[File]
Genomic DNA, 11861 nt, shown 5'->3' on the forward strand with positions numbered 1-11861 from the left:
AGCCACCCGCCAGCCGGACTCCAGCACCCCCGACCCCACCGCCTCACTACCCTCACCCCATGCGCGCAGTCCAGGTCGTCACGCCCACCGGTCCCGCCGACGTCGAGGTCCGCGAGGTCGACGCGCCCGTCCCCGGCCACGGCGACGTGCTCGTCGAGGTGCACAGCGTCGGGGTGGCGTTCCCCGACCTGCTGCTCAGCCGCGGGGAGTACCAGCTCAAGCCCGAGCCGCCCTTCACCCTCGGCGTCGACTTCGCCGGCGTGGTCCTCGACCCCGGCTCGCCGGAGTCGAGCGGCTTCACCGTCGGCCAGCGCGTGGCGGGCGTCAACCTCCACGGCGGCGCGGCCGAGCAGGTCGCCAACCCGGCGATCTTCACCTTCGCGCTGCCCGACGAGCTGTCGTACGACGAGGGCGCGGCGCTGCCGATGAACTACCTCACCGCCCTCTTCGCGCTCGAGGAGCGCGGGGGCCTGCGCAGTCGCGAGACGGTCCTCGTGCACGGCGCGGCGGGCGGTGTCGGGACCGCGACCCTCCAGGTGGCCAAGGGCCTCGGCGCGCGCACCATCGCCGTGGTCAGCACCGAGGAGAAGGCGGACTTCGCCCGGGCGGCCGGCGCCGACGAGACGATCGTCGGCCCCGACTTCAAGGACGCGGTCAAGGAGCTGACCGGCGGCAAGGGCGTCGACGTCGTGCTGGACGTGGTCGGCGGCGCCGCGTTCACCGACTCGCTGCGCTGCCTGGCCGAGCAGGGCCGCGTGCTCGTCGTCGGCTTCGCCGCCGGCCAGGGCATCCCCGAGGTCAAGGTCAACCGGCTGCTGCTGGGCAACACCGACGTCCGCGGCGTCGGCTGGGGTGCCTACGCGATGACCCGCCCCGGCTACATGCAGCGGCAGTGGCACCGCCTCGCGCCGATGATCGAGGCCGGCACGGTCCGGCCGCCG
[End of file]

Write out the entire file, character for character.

Genomic DNA, 11861 nt, shown 5'->3' on the forward strand with positions numbered 1-11861 from the left:
AGCCACCCGCCAGCCGGACTCCAGCACCCCCGACCCCACCGCCTCACTACCCTCACCCCATGCGCGCAGTCCAGGTCGTCACGCCCACCGGTCCCGCCGACGTCGAGGTCCGCGAGGTCGACGCGCCCGTCCCCGGCCACGGCGACGTGCTCGTCGAGGTGCACAGCGTCGGGGTGGCGTTCCCCGACCTGCTGCTCAGCCGCGGGGAGTACCAGCTCAAGCCCGAGCCGCCCTTCACCCTCGGCGTCGACTTCGCCGGCGTGGTCCTCGACCCCGGCTCGCCGGAGTCGAGCGGCTTCACCGTCGGCCAGCGCGTGGCGGGCGTCAACCTCCACGGCGGCGCGGCCGAGCAGGTCGCCAACCCGGCGATCTTCACCTTCGCGCTGCCCGACGAGCTGTCGTACGACGAGGGCGCGGCGCTGCCGATGAACTACCTCACCGCCCTCTTCGCGCTCGAGGAGCGCGGGGGCCTGCGCAGTCGCGAGACGGTCCTCGTGCACGGCGCGGCGGGCGGTGTCGGGACCGCGACCCTCCAGGTGGCCAAGGGCCTCGGCGCGCGCACCATCGCCGTGGTCAGCACCGAGGAGAAGGCGGACTTCGCCCGGGCGGCCGGCGCCGACGAGACGATCGTCGGCCCCGACTTCAAGGACGCGGTCAAGGAGCTGACCGGCGGCAAGGGCGTCGACGTCGTGCTGGACGTGGTCGGCGGCGCCGCGTTCACCGACTCGCTGCGCTGCCTGGCCGAGCAGGGCCGCGTGCTCGTCGTCGGCTTCGCCGCCGGCCAGGGCATCCCCGAGGTCAAGGTCAACCGGCTGCTGCTGGGCAACACCGACGTCCGCGGCGTCGGCTGGGGTGCCTACGCGATGACCCGCCCCGGCTACATGCAGCGGCAGTGGCACCGCCTCGCGCCGATGATCGAGGCCGGCACGGTCCGGCCGCCG